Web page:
Culture

Review: Henry Green’s ‘Half Light’ feels like waking up on a day off

6 July 2020

Suffice to say that in the Year of Our Lord 2020, we’ve all had our fair share of emotional rollercoasters. There are moments when you feel inspired and in control, there are other moments when you feel anything but. Sometimes, it’s almost like you’re sleepwalking.

From his attic studio, dream pop artist Henry Green has produced a sophomore album that feels a bit like waking up on a day off. Equal parts Japanese House and The 1975 (or at least their recent output), Half Light manages to stretch this feeling over an eight-track-plus-interlude offering that is effusive and remarkably consistent for the turbulence of our times. Equally remarkable is that Green would’ve had very few days off himself, having delivered the album in just six months. 

The essence of the album comes to life in the opening track, ‘All’. Starting with nothing but a synthesiser, Green pleads with himself, “call all the words out of me,” before building towards a rolling climax where this sentiment is repeated with more urgency yet assurance. While the first lyric for the album captures a struggle with writer’s block, this first song captures the beginnings of a thaw. “I’m hearing faint diphthongs,” he sings, “half light, half light,” before the rest of the instrumentation unfurls, carrying us into the album’s body.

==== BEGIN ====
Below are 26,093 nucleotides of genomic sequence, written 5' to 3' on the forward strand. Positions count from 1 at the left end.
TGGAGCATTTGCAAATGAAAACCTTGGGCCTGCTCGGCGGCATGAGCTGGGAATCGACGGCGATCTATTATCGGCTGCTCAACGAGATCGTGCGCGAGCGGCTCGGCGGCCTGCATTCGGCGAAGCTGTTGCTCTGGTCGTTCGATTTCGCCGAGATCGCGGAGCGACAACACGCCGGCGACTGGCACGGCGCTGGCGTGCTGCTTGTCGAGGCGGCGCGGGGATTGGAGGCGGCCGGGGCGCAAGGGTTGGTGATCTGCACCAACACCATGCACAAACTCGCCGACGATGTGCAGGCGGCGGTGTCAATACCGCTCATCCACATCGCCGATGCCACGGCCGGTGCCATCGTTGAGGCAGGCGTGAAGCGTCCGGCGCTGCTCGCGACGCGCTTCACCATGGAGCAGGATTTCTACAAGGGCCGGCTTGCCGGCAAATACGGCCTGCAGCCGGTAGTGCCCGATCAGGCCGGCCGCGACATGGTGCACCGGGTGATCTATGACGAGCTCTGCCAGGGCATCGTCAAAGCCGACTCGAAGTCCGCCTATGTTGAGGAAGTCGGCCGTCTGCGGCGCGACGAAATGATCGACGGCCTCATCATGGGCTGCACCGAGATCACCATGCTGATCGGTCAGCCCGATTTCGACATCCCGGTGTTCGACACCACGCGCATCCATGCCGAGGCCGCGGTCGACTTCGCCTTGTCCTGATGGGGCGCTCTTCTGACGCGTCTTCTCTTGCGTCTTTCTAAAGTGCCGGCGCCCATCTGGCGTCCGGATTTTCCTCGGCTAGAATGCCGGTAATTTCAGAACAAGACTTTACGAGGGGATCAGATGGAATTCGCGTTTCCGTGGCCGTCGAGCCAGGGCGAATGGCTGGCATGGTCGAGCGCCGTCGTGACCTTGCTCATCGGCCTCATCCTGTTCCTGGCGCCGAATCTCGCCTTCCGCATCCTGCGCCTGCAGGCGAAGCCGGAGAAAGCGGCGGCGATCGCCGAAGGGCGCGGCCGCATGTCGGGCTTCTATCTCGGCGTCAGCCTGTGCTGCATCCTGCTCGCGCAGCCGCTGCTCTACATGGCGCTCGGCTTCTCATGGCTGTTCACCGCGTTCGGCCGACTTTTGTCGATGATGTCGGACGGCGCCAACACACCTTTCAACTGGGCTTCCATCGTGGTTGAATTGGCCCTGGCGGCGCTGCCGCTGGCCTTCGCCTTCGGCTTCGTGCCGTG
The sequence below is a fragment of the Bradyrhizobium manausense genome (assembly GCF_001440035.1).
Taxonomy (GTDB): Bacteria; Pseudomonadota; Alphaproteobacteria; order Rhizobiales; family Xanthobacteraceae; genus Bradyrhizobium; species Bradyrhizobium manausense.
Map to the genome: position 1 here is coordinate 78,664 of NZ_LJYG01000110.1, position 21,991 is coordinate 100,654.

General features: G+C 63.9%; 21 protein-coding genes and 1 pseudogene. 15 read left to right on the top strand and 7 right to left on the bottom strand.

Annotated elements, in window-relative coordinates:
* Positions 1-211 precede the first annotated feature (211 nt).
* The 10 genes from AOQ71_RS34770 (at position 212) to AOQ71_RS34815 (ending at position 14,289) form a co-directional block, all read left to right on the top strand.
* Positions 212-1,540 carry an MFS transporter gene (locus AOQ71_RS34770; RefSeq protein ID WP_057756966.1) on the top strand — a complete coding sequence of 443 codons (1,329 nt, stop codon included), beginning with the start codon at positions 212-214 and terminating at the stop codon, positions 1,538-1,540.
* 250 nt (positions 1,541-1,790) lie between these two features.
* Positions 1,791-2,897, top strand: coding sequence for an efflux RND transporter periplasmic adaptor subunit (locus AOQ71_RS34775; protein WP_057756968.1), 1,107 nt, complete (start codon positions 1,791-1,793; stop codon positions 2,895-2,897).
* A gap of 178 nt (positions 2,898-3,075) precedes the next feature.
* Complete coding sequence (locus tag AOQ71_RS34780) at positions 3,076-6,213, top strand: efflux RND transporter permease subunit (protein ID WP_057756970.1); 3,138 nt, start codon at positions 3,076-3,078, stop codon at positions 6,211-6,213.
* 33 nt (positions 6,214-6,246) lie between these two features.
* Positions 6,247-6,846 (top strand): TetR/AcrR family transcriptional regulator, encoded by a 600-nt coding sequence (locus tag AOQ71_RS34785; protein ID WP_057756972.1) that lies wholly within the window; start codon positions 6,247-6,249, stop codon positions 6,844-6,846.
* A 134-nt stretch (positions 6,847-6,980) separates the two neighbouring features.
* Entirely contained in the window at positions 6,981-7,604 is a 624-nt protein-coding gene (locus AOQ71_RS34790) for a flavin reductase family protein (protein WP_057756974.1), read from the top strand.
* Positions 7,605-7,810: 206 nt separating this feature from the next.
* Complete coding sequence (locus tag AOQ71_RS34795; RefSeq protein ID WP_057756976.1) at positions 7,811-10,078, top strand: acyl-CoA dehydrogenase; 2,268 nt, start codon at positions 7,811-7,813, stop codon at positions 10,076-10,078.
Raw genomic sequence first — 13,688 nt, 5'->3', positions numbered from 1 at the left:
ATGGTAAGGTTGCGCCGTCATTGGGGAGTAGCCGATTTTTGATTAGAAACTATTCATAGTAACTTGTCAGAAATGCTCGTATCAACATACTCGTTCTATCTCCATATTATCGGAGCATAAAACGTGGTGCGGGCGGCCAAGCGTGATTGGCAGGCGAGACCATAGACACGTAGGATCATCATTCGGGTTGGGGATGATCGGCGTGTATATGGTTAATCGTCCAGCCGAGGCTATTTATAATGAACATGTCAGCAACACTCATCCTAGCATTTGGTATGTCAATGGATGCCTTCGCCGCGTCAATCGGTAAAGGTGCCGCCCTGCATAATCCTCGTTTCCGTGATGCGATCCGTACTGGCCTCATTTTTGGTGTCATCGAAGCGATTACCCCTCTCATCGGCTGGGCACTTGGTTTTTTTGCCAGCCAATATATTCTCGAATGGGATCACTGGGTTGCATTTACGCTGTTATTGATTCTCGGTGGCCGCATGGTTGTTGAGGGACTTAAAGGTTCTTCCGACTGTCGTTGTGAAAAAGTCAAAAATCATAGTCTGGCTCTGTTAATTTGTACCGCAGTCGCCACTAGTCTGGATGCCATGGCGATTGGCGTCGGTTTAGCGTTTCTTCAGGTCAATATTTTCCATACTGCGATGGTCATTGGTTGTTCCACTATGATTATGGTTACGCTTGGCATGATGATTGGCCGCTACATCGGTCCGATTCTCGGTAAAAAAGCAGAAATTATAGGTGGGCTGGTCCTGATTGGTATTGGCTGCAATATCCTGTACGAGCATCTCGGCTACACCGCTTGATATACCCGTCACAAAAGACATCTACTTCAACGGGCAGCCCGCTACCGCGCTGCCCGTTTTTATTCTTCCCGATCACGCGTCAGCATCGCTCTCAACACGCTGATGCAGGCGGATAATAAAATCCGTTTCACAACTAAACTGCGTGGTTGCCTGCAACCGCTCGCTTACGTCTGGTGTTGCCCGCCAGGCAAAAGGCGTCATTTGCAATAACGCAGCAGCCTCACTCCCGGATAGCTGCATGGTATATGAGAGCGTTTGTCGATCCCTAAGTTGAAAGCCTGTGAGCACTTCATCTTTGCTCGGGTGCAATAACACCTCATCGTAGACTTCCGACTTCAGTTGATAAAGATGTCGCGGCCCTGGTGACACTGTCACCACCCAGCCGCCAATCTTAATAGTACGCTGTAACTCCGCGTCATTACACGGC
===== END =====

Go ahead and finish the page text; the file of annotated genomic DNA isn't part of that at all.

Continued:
There, Green builds rhythmically and texturally in a steady, if a little plateaued, direction. “My words afloat”, he sings on the goosebumpy Track 4 (‘Sunlight’), his album continues to do just that—it suspends itself in its delightfully warm, part-real-part-synthesised soundscape, never quite breaking the surface. 

The interlude (‘Yoyuu’), halfway in, takes its name from a Japanese idiom meaning the calm before a storm, though indeed it’s a storm that never arrives. Meanwhile, the timbre continues to juxtapose identifiable instrumentation and sounds with pops of synthesiser, perhaps best exemplified in the decadent penultimate track ‘Between Us’. The tenor sax on ‘Idle’, featuring Ghostly Kisses, is also pleasantly novel. 

Ultimately, Half Light is an album that wraps itself in serene, quiet comfort, beyond the window sunlight just peeking through.

The album can be streamed or purchased here.

 

Press shot provided by paperplanespr.


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